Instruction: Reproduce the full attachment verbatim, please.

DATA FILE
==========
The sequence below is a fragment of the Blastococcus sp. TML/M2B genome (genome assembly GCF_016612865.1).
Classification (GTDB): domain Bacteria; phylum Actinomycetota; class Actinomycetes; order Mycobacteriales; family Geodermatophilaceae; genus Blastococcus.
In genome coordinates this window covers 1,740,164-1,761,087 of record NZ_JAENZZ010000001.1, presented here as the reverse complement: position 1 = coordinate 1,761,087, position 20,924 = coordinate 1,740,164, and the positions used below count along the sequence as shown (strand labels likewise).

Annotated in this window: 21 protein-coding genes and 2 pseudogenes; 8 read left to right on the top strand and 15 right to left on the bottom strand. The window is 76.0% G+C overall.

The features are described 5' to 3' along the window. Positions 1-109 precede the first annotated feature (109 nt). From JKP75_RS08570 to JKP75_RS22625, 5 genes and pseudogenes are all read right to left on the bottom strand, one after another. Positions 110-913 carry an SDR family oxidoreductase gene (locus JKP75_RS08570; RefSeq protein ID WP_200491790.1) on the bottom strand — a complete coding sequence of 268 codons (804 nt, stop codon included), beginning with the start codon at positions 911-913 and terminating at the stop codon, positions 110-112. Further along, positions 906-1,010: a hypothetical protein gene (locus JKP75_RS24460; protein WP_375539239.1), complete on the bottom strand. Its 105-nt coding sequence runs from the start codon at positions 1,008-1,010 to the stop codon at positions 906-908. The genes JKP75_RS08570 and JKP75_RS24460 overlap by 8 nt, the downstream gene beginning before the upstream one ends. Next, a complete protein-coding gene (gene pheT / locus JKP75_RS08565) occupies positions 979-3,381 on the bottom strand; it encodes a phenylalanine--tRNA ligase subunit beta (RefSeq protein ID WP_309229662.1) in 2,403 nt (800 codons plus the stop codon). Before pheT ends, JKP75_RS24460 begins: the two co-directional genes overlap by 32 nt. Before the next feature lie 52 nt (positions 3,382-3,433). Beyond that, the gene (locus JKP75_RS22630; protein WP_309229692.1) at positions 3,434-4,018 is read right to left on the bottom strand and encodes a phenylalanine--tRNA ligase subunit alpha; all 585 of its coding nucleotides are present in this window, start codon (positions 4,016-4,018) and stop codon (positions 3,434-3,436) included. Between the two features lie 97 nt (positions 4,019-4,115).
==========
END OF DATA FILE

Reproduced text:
The sequence below is a fragment of the Blastococcus sp. TML/M2B genome (genome assembly GCF_016612865.1).
Classification (GTDB): domain Bacteria; phylum Actinomycetota; class Actinomycetes; order Mycobacteriales; family Geodermatophilaceae; genus Blastococcus.
In genome coordinates this window covers 1,740,164-1,761,087 of record NZ_JAENZZ010000001.1, presented here as the reverse complement: position 1 = coordinate 1,761,087, position 20,924 = coordinate 1,740,164, and the positions used below count along the sequence as shown (strand labels likewise).

Annotated in this window: 21 protein-coding genes and 2 pseudogenes; 8 read left to right on the top strand and 15 right to left on the bottom strand. The window is 76.0% G+C overall.

The features are described 5' to 3' along the window. Positions 1-109 precede the first annotated feature (109 nt). From JKP75_RS08570 to JKP75_RS22625, 5 genes and pseudogenes are all read right to left on the bottom strand, one after another. Positions 110-913 carry an SDR family oxidoreductase gene (locus JKP75_RS08570; RefSeq protein ID WP_200491790.1) on the bottom strand — a complete coding sequence of 268 codons (804 nt, stop codon included), beginning with the start codon at positions 911-913 and terminating at the stop codon, positions 110-112. Further along, positions 906-1,010: a hypothetical protein gene (locus JKP75_RS24460; protein WP_375539239.1), complete on the bottom strand. Its 105-nt coding sequence runs from the start codon at positions 1,008-1,010 to the stop codon at positions 906-908. The genes JKP75_RS08570 and JKP75_RS24460 overlap by 8 nt, the downstream gene beginning before the upstream one ends. Next, a complete protein-coding gene (gene pheT / locus JKP75_RS08565) occupies positions 979-3,381 on the bottom strand; it encodes a phenylalanine--tRNA ligase subunit beta (RefSeq protein ID WP_309229662.1) in 2,403 nt (800 codons plus the stop codon). Before pheT ends, JKP75_RS24460 begins: the two co-directional genes overlap by 32 nt. Before the next feature lie 52 nt (positions 3,382-3,433). Beyond that, the gene (locus JKP75_RS22630; protein WP_309229692.1) at positions 3,434-4,018 is read right to left on the bottom strand and encodes a phenylalanine--tRNA ligase subunit alpha; all 585 of its coding nucleotides are present in this window, start codon (positions 4,016-4,018) and stop codon (positions 3,434-3,436) included. Between the two features lie 97 nt (positions 4,019-4,115).